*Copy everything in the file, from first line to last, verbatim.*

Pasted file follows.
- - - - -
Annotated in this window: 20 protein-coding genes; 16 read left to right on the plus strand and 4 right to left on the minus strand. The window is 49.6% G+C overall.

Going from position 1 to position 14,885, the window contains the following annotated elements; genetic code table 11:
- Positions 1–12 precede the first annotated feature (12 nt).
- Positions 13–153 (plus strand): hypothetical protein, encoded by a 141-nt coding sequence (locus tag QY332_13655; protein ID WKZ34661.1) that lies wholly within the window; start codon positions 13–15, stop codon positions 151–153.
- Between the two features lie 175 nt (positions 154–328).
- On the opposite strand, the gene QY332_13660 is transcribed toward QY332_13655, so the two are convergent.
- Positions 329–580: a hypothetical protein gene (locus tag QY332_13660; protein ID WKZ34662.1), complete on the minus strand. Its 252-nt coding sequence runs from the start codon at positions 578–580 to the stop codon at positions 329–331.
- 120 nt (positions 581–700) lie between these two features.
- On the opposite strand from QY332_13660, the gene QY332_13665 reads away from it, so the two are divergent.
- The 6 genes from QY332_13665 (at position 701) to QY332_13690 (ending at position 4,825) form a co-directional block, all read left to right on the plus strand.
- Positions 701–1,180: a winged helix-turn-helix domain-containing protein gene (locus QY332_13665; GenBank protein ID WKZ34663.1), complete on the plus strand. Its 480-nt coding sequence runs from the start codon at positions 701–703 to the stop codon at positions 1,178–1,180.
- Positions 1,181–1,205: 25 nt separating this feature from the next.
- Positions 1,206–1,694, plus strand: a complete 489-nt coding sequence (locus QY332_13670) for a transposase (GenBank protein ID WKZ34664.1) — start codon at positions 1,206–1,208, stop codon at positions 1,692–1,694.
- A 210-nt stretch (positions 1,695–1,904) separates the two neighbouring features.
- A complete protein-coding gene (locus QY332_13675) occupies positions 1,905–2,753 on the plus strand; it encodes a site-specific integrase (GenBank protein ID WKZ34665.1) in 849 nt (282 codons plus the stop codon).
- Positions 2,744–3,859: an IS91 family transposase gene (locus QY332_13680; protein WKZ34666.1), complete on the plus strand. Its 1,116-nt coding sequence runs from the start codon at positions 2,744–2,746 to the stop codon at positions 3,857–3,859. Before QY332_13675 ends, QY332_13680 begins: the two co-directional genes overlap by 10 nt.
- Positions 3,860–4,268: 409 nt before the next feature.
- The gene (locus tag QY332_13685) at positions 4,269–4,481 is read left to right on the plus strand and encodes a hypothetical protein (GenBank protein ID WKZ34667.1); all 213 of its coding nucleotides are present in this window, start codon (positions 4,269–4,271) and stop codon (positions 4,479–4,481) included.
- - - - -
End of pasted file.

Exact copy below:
Annotated in this window: 20 protein-coding genes; 16 read left to right on the plus strand and 4 right to left on the minus strand. The window is 49.6% G+C overall.

Going from position 1 to position 14,885, the window contains the following annotated elements; genetic code table 11:
- Positions 1–12 precede the first annotated feature (12 nt).
- Positions 13–153 (plus strand): hypothetical protein, encoded by a 141-nt coding sequence (locus tag QY332_13655; protein ID WKZ34661.1) that lies wholly within the window; start codon positions 13–15, stop codon positions 151–153.
- Between the two features lie 175 nt (positions 154–328).
- On the opposite strand, the gene QY332_13660 is transcribed toward QY332_13655, so the two are convergent.
- Positions 329–580: a hypothetical protein gene (locus tag QY332_13660; protein ID WKZ34662.1), complete on the minus strand. Its 252-nt coding sequence runs from the start codon at positions 578–580 to the stop codon at positions 329–331.
- 120 nt (positions 581–700) lie between these two features.
- On the opposite strand from QY332_13660, the gene QY332_13665 reads away from it, so the two are divergent.
- The 6 genes from QY332_13665 (at position 701) to QY332_13690 (ending at position 4,825) form a co-directional block, all read left to right on the plus strand.
- Positions 701–1,180: a winged helix-turn-helix domain-containing protein gene (locus QY332_13665; GenBank protein ID WKZ34663.1), complete on the plus strand. Its 480-nt coding sequence runs from the start codon at positions 701–703 to the stop codon at positions 1,178–1,180.
- Positions 1,181–1,205: 25 nt separating this feature from the next.
- Positions 1,206–1,694, plus strand: a complete 489-nt coding sequence (locus QY332_13670) for a transposase (GenBank protein ID WKZ34664.1) — start codon at positions 1,206–1,208, stop codon at positions 1,692–1,694.
- A 210-nt stretch (positions 1,695–1,904) separates the two neighbouring features.
- A complete protein-coding gene (locus QY332_13675) occupies positions 1,905–2,753 on the plus strand; it encodes a site-specific integrase (GenBank protein ID WKZ34665.1) in 849 nt (282 codons plus the stop codon).
- Positions 2,744–3,859: an IS91 family transposase gene (locus QY332_13680; protein WKZ34666.1), complete on the plus strand. Its 1,116-nt coding sequence runs from the start codon at positions 2,744–2,746 to the stop codon at positions 3,857–3,859. Before QY332_13675 ends, QY332_13680 begins: the two co-directional genes overlap by 10 nt.
- Positions 3,860–4,268: 409 nt before the next feature.
- The gene (locus tag QY332_13685) at positions 4,269–4,481 is read left to right on the plus strand and encodes a hypothetical protein (GenBank protein ID WKZ34667.1); all 213 of its coding nucleotides are present in this window, start codon (positions 4,269–4,271) and stop codon (positions 4,479–4,481) included.